Airlines

Microsoft, in climate pledge, to buy jet fuel made with waste oil for Alaska Airlines

Key Points
  • Microsoft said it will purchase jet fuel from waste oils to help offset emissions on its most-traveled business routes.
  • The fuel will be distributed to Alaska Air planes at Los Angeles International Airport.
  • A Microsoft executive said business travel is likely to recover from the pandemic.
A Boeing 737-990 (ER) operated by Alaska Airlines takes off from JFK Airport on August 24, 2019 in Queens, New York.
Bruce Bennett | Getty Images

Microsoft said Thursday it plans to buy alternative jet fuel for some Alaska Airlines flights, the technology giant's latest effort to reduce carbon emissions, this time those generated by its frequent business travel.

The pandemic has devastated air travel demand, particularly for lucrative business trips, but even the maker of the Teams video conferencing app is preparing for a rebound.

"We believe that as we return to the skies, the travel routes we've had ... will resume at the level they had been before," said Judson Althoff, executive vice president of Microsoft's worldwide commercial business. "This gives us the ability to get ahead of all of that because the climate crisis can't wait."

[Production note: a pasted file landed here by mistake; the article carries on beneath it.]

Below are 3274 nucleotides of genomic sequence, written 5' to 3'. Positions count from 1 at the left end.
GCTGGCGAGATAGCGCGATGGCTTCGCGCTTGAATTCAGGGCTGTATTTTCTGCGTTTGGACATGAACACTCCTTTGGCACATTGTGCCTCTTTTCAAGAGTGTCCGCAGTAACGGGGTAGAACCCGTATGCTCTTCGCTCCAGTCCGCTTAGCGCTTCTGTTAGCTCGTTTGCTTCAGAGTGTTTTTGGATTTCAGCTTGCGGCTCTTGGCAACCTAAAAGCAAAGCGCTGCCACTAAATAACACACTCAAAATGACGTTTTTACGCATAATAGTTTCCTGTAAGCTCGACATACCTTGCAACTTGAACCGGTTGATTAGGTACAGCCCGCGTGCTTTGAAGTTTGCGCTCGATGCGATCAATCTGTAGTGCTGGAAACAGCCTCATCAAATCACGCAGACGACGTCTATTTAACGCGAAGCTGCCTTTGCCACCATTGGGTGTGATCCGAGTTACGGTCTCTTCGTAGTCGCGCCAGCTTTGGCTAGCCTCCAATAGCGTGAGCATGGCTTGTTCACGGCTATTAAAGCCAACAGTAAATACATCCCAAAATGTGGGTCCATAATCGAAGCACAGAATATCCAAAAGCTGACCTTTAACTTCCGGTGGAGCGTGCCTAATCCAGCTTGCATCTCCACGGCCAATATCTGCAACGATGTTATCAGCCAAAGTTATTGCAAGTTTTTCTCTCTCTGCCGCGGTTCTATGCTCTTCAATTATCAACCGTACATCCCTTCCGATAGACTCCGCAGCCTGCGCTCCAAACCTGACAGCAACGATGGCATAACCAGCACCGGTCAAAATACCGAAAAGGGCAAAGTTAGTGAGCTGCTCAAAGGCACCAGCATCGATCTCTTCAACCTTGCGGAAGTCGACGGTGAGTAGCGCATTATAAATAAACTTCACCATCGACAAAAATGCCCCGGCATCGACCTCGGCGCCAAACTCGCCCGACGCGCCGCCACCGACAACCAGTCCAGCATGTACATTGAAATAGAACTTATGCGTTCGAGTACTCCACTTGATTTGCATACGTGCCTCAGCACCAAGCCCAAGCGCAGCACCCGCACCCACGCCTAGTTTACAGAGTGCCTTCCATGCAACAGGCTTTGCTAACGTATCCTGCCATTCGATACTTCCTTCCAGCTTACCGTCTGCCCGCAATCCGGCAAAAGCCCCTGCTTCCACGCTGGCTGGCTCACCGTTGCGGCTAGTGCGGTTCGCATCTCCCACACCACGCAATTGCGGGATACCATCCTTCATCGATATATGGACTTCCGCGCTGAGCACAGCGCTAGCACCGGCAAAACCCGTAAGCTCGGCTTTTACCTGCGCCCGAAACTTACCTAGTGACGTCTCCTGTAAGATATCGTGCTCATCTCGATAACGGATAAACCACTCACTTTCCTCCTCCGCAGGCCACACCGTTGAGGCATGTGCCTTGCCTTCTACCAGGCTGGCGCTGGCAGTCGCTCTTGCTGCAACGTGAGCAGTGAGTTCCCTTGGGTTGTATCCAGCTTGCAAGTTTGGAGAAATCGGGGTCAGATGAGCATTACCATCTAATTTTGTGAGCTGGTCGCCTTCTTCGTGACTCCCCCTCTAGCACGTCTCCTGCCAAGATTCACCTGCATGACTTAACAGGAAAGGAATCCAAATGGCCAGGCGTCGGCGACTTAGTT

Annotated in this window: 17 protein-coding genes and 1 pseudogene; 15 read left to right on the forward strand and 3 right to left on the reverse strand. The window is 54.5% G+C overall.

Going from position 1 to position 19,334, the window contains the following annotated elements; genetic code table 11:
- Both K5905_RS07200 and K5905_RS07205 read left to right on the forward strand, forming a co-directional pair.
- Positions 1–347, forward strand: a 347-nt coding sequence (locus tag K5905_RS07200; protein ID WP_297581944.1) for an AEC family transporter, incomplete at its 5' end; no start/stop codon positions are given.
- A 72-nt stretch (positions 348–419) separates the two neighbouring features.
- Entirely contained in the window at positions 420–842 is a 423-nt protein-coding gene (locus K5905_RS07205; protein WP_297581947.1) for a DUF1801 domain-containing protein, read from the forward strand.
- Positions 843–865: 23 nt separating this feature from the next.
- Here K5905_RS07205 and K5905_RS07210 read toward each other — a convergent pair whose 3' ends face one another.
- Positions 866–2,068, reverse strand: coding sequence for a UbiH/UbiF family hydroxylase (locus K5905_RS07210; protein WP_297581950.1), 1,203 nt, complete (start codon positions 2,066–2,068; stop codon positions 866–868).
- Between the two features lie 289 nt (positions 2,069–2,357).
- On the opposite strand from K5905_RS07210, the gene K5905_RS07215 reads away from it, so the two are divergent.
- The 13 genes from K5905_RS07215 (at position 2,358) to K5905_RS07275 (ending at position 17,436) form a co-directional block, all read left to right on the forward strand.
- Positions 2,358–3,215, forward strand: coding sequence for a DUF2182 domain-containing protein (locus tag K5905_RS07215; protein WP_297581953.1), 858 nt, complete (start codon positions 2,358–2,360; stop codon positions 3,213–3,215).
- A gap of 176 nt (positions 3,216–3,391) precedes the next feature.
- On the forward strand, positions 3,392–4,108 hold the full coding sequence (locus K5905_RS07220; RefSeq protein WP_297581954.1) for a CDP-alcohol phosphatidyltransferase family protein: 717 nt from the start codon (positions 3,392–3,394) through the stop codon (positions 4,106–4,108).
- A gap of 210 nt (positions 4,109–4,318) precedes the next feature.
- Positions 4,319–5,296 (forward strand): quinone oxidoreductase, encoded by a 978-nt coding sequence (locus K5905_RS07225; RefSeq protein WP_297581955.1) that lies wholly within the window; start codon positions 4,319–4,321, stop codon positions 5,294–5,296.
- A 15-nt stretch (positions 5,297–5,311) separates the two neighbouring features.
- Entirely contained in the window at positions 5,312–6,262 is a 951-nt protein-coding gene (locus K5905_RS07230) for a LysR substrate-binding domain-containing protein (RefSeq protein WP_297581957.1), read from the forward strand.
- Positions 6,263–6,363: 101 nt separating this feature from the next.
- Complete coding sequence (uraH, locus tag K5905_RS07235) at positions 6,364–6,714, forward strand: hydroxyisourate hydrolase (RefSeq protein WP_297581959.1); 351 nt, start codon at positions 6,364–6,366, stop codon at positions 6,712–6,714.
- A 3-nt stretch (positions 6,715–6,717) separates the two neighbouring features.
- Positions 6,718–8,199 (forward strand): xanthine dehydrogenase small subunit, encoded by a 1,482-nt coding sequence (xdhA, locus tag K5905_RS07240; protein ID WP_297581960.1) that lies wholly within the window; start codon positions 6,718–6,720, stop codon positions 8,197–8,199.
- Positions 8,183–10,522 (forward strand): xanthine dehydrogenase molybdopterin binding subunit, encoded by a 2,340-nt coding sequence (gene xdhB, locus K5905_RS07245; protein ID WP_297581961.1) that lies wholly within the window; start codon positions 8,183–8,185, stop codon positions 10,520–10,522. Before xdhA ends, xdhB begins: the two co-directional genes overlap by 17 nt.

Microsoft pledged in January to become "carbon negative" by 2030, meaning it would remove more carbon from the atmosphere than it emits. Commercial air travel contributes 2% to 3% of global carbon emissions.

"Business travel has been one of the areas that is sort of like the long pole in the tent on trying to solve for sustainability," said Althoff. "It's easy to do certain things in the equation of pursuing being net zero and net negative in carbon, but travel and certainly air travel is one of the more difficult ones."

The fuel, made out of waste oil from sources like cooking, is blended with traditional jet fuel and will be distributed by Amsterdam-based SkyNRG at Los Angeles International Airport.

Microsoft and Alaska declined to say how much the fuel will cost or disclose the volume purchased. Microsoft said it is meant to cover carbon emissions generated from its business travel on the company's most commonly booked routes: from Seattle to Los Angeles, San Francisco and San Jose, California.

Redmond, Washington-based Microsoft is Alaska Airlines' second-largest corporate customer after Amazon.

Airlines including Alaska, JetBlue, Delta and United have recently committed to buying more biofuel for their aircraft, but it's still a small fraction of the total fuel they generally consume and more costly than traditional fuel. Althoff said a goal is to drum up demand for alternative jet fuels so production follows, driving down the price.

Alaska CEO Brad Tilden told CNBC that the Microsoft deal is the first of its kind in the U.S.

"I believe it may well become a template for other business travelers," Tilden said.

The deal, which the companies said could be expanded, was in the works earlier this year, before the coronavirus became a global crisis. The metrics were based off of Microsoft's pre-pandemic business travel.

Althoff said Microsoft employees are currently allowed to travel for customer service, sales and other needs.

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Microsoft to become carbon negative by 2030